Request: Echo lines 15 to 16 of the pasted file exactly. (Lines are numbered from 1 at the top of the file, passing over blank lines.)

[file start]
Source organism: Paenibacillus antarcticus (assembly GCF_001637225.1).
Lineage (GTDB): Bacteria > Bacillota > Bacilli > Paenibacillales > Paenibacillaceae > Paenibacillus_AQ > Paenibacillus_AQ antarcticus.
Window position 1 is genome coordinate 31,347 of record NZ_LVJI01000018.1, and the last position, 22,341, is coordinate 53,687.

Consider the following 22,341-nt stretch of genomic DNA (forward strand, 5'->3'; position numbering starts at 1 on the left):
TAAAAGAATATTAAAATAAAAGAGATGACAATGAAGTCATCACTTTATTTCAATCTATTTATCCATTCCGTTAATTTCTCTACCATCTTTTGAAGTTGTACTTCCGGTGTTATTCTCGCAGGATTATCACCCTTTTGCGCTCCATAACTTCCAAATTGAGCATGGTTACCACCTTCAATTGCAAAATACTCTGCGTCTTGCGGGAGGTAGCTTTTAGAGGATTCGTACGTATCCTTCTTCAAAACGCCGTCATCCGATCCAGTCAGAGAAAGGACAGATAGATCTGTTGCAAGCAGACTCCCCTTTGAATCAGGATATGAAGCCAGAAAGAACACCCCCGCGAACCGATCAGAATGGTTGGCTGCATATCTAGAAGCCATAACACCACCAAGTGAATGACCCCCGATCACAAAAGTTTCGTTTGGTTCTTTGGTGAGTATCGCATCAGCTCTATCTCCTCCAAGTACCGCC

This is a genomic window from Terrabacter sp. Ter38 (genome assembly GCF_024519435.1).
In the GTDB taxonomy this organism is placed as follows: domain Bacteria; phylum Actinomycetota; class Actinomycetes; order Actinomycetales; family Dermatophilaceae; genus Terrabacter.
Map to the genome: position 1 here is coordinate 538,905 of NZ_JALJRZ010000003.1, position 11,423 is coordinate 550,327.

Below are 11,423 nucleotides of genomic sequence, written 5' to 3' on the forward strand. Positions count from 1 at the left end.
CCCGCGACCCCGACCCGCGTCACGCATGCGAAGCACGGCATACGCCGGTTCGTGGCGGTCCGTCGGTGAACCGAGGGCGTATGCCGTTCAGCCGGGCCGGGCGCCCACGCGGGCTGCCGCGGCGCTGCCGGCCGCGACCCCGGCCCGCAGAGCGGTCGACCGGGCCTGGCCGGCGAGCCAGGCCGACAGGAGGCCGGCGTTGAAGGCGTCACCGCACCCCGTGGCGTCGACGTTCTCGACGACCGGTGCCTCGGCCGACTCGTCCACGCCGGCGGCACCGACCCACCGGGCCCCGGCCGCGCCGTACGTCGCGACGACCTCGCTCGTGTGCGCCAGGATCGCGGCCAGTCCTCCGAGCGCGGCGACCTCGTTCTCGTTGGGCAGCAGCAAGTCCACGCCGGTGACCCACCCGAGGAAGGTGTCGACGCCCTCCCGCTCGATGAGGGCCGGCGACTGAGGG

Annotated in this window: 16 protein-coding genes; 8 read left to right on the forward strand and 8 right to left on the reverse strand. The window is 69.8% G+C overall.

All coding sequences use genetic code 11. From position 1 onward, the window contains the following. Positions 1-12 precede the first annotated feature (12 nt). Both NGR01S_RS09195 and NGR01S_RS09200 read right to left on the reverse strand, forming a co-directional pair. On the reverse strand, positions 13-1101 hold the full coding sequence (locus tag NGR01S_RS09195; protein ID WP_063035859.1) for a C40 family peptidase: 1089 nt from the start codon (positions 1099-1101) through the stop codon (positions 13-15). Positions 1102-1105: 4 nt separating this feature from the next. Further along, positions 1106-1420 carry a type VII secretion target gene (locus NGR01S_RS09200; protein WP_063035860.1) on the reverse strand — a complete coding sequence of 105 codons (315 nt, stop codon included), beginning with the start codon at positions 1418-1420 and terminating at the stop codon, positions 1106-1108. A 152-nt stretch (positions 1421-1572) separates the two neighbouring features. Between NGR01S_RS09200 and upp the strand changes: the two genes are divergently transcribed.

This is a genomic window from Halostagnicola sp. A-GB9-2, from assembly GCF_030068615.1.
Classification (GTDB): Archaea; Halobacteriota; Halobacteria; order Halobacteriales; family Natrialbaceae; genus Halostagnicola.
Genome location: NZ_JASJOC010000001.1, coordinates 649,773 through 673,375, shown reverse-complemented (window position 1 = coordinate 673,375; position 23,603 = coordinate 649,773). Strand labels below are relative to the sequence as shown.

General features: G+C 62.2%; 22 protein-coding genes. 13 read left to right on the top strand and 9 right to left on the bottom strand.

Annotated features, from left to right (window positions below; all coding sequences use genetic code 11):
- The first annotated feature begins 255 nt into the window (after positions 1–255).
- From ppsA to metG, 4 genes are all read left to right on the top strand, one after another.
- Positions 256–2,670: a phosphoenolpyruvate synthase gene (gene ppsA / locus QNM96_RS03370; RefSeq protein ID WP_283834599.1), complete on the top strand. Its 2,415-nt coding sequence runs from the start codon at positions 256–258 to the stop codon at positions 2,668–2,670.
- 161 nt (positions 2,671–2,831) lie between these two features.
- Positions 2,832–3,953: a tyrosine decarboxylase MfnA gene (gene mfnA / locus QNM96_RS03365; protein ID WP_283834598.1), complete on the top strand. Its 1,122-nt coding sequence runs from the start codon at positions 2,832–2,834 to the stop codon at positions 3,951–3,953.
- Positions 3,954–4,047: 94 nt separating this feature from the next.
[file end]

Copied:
Genome location: NZ_JASJOC010000001.1, coordinates 649,773 through 673,375, shown reverse-complemented (window position 1 = coordinate 673,375; position 23,603 = coordinate 649,773). Strand labels below are relative to the sequence as shown.

General features: G+C 62.2%; 22 protein-coding genes. 13 read left to right on the top strand and 9 right to left on the bottom strand.